Agreed that you must learn the notes carefully at first and parcel out the fingering, etc. It takes patience. A famous piano teacher, Irena Orlov, from the Levine School of Music in D.C. recommends that students master one measure per day, particularly when faced with technically challenging pieces. Just imagine how well a pupil would know the Mozart Rondo Allegretto K. 545 after just 76 days! Not an impossible task, considering that a baby needs more than a year to learn to walk.

It’s all relative….

Tonight I was shuffling between my Haddorff console and Steinway grand piano, deciding which instrument would best suit the Mozart I had previously mentioned, and then again, Aiden was bench hopping so I allowed it because of the holidays. I reasoned, why not include him in a recording session in between turkey treat nibbles. He needn’t be shooed into the bedroom in solitary confinement every time I attempted to capture some music on my Imac.

Sad to say, by lifting restrictions on his comings and goings, he killed two especially good readings of the Rondo. In one he managed to squiggle off the piano bench, meandering his way to the window sill where he orchestrated his usual racket. (When iMac is capturing an EVENT he knows just when to paw the shutters to bring any and all music to a grinding halt) Naturally, as soon as I sense his general direction, my playing begins to deteriorate. A glaring case of anticipatory anxiety.

Irena Orlov would have interjected in her Russian accent, but dorogaya moya, Дорогая моя (“my dear”) you hev to learn to concentrate.. and maybe you need to think one measure at a time.”

Redux: Aiden did it again, but on the third warning, he abandoned his monkey business and jumped off the piano bench and settled into his favorite chair. (off camera)

What has all this to do with playing piano and getting into the spirit?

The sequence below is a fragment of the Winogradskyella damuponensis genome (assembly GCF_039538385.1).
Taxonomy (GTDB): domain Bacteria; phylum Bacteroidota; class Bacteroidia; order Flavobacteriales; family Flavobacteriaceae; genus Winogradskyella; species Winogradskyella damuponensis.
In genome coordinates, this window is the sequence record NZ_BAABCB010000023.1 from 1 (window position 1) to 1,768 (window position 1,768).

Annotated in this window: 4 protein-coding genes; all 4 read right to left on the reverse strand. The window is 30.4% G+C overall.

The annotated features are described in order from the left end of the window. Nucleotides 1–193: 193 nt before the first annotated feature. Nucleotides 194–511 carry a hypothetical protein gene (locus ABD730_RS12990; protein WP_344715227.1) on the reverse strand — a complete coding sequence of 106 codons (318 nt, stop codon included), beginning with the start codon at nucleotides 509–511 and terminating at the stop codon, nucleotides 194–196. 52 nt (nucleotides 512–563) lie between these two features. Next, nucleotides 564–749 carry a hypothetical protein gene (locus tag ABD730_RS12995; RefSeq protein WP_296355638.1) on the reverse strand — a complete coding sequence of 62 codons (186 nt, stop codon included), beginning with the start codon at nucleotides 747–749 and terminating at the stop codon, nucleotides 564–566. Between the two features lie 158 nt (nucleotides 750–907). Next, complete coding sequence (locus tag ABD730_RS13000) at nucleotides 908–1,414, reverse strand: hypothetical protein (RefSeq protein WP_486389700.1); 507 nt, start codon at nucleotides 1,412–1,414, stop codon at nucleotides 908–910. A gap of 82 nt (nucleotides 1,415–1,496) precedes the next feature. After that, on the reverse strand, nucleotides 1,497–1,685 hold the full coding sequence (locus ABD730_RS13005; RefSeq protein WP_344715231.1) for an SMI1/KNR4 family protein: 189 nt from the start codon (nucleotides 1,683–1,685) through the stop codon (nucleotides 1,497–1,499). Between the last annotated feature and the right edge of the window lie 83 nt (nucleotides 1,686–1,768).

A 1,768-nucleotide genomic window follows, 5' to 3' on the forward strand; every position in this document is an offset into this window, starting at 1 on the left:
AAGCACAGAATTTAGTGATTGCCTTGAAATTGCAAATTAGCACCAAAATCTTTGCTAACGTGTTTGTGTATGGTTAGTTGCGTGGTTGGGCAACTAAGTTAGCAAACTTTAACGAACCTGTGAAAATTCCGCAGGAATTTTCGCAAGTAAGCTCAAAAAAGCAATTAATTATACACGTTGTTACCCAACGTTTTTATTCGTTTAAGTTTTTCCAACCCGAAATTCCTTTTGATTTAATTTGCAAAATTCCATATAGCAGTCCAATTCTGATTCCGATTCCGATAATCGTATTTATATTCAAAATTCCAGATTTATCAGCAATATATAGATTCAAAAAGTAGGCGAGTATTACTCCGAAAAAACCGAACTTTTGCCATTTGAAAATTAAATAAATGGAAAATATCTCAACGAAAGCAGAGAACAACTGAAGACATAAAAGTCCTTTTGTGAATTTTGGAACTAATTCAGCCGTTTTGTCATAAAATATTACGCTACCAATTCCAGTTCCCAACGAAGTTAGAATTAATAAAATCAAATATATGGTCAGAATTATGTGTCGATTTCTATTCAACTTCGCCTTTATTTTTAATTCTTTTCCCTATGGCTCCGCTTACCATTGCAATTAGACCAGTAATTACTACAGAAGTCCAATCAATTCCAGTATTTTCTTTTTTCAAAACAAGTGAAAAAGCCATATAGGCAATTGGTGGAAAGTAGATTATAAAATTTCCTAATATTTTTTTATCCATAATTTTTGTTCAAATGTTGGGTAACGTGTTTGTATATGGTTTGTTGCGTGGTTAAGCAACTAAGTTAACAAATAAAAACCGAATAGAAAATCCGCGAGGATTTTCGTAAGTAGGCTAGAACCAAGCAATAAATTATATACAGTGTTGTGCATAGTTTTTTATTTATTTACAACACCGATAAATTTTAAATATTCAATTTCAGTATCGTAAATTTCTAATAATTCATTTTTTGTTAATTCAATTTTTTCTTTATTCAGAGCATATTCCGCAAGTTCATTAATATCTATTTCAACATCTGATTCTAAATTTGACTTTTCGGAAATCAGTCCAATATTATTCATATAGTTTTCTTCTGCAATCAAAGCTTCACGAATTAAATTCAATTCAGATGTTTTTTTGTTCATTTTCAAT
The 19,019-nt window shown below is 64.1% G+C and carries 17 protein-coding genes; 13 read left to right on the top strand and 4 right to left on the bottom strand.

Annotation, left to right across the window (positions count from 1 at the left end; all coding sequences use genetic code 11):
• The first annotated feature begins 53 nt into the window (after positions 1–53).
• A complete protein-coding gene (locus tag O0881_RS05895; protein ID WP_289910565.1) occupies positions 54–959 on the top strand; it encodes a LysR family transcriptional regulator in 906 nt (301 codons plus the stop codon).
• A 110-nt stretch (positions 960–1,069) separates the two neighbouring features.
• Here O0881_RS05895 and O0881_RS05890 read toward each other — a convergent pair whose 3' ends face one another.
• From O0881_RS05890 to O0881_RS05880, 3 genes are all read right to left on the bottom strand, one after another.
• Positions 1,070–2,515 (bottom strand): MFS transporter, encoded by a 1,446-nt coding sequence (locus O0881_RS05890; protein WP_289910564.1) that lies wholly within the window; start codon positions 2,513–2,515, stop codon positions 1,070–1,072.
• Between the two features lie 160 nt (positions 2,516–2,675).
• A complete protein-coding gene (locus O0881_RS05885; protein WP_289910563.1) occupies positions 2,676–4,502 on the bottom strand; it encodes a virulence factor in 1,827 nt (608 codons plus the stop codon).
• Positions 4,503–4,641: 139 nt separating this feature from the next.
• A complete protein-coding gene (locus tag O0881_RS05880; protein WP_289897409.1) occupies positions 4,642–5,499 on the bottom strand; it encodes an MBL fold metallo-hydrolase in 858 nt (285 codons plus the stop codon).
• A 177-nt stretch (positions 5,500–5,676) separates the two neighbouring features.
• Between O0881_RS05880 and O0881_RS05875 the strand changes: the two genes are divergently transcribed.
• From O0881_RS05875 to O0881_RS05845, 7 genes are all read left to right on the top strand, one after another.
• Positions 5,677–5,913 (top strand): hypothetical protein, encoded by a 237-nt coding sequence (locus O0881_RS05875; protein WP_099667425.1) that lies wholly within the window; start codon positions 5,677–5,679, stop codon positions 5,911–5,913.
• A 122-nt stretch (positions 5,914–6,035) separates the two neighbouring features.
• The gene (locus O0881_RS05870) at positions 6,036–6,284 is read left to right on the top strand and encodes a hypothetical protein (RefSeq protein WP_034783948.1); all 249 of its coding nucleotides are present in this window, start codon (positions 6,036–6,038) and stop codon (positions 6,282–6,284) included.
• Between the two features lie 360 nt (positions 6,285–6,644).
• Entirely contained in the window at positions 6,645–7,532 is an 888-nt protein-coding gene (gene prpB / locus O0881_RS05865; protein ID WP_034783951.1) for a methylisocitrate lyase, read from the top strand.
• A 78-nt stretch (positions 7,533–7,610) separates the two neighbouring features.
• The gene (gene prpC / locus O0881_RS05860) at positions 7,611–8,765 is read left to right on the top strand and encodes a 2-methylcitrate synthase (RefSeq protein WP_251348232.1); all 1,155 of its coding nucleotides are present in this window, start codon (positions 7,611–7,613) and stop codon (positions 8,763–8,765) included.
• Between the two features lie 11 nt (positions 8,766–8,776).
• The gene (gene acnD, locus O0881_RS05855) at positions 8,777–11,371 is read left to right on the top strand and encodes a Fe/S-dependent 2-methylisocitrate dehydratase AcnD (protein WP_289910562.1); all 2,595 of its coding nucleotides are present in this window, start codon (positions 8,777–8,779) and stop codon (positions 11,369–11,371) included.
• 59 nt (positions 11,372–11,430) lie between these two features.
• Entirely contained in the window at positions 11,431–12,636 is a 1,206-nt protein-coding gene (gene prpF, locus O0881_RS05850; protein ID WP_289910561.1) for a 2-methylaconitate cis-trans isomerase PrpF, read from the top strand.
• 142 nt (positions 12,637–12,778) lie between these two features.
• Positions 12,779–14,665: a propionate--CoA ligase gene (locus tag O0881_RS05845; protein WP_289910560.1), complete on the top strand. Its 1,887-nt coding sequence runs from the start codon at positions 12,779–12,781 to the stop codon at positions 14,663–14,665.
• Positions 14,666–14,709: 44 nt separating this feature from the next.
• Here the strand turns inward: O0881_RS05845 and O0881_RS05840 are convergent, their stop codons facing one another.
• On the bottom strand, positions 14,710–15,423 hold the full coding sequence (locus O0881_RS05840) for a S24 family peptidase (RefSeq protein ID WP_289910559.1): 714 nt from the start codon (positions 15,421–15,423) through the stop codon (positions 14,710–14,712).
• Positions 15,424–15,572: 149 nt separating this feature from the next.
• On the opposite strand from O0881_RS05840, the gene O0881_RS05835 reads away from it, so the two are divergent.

The basic lesson to be learned is that you must find a place within yourself where music totally absorbs you and allows no room for distraction.

What other reason is there to take up the piano in the first place if not to be immersed in a spiritual process.


Tonight after I had gorged myself silly on turkey, homemade stuffing, and pumpkin pie, I wobbled over to the piano, and reclaimed my right to channel Mozart without a hitch. Aiden was hanging around being otherwise quiet until…

That’s in the past now, because the Mozart Rondo made it to You Tube while two other playings were “moved to the trash.”


Link to Documentary about Irena Orlov:


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A different view of Bach and the piano (Prelude in C) Video

On a whim, I decided to keep my Mac at a distance from the Steinway, walk over to the piano without being too conspicuous, and offhandedly play the Bach Prelude in C from the Well-Tempered Clavier. Since I hadn’t yet mastered the editing side of iMovie, I figured a majestic lead into the playing would still work even with my back turned to the camera as I made my way to the piano bench.

In any case, I would preserve unedited moments with the flick of my Sony Cyber-shot digital if I had successfully trimmed the footage.

The upper screen had the original frames before they were transferred to the editing arena down below.

So here’s how it played out after I had managed editing and uploading. (A sigh of relief!)